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Mister Tee

I have never had a plug fail on me in 30 years of riding.

 

Well, once, when I ran over some object that put a half inch slit in my tread. I made it to a gas station, and attempted a plug repair in order to get home (this was on a Friday evening and all the tire shops were closed) but it just didn't take. That ended up being a very expensive tow home.

 

Nail or screw hole, plug no problem. Gash like that, I doubt a patch would have worked for very long either.

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In 2009, a buddy and I (both on R12RTs) were 12 miles into a 6000 mile trip when he picked up a drywall screw in his rear tire. Fixed it with a Stop & Go plug and finished the trip without a hitch.

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Antimatter

I've always (well, twice) dismounted the tire and patched it from the inside with an automotive patch. Both times the tires were ridden to the wear marks without incident. I generally won't do a track day on a patched tire (had to replace one at the track - $$ouch), and consider any patched tire to be reduced one speed rating. If you have to do 'on the road' repairs, I prefer the sticky rope type as opposed to the plug type.

 

One of the advantages of doing your own tire changes is that you can make these sorts of decisions. No dealer that I know of will patch or install a patched tire for liability reasons.

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dismount tire and complete an inside patch the use. as noted above will not patch a track day tire, but for daily commuter tire I have patched a number of tires

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Some time ago the folks on this site turned me on to Nealey's tire repair kits. So taking the word of the experts I bought one. Had to use it about a month ago. It worked like a charm on a tire with only 1000 miles on it. Thanks!!

 

http://www.tirerepairkit.com/

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I have never had a plug fail on me in 30 years of riding.

 

Well, once, when I ran over some object that put a half inch slit in my tread. I made it to a gas station, and attempted a plug repair in order to get home (this was on a Friday evening and all the tire shops were closed) but it just didn't take. That ended up being a very expensive tow home.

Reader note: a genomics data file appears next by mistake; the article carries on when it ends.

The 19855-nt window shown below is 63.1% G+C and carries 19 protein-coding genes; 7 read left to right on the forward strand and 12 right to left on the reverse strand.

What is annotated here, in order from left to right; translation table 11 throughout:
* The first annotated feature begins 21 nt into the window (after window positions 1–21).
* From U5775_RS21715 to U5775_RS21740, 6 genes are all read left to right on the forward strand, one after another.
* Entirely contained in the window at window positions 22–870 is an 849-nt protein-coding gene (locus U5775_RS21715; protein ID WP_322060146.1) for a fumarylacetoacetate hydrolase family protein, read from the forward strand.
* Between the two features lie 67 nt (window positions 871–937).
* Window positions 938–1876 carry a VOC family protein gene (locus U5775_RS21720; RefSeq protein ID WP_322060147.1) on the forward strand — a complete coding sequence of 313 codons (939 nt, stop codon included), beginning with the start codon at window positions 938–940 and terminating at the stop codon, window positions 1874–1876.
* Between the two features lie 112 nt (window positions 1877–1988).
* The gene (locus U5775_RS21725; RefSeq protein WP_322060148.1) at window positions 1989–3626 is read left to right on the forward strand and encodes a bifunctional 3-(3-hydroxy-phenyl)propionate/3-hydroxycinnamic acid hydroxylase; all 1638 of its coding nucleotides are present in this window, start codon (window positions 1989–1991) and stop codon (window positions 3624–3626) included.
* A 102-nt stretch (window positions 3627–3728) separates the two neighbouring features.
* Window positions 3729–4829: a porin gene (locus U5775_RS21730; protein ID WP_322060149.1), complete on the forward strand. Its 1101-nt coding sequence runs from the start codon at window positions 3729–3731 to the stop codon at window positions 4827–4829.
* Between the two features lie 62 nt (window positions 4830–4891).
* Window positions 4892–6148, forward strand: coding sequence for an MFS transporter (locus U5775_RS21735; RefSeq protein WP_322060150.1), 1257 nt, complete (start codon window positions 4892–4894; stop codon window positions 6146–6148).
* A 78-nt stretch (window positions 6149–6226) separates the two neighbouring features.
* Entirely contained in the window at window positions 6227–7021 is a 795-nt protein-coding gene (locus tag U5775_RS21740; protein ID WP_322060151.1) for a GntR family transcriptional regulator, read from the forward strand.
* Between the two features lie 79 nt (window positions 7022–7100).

Nail or screw hole, plug no problem. Gash like that, I doubt a patch would have worked for very long either.

 

+1, I've used sticky rope plugs (for nail/screw punctures) on my bike and cars for years and never had problems.

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I've used sticky rope plugs (for nail/screw punctures) on my bike and cars for years and never had problems.

 

+1

 

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If you cannot get an internal patch, you can put in a tube. Just make sure that there are no sharp edges inside the tire. An ideal repair for a large hole or small slit would be an internal patch and a tube.

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Bologna: I worked in Columbia, MO at the Firestone place out by the Mall. It was a learning experience and I have never bought anything from Firestone in the 40 years since.

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Like others, I have used the sticky rope type plugs. I have them on the bike and they have come into use 2x on the road and 1x in the driveway at home. All uses were in the main 1/3 middle of the tread. Two were on tires within the first 1/4 of their life. Those tires finished service without another problem. One was on a tire just past the wear bars and to be replaced the next day. That one I was worried about. It got me home but there was just a very few mm of rubber for it to bound to.

 

If I was on the road and came across another who needed help with a flat. I would offer instruction of what could be done, what I had that might help, a short discourse of the pros and cons and let the other person decide and perform the repair if that is what they chose.

 

Where I have seen this repair fail is when the object penetrated the tire at a very flat angle instead of going in near vertical. It seems then that the repair is forced to undergo lots of movement of the various layers of rubber and belts and the seal it initial creates is forced back open.

 

NCS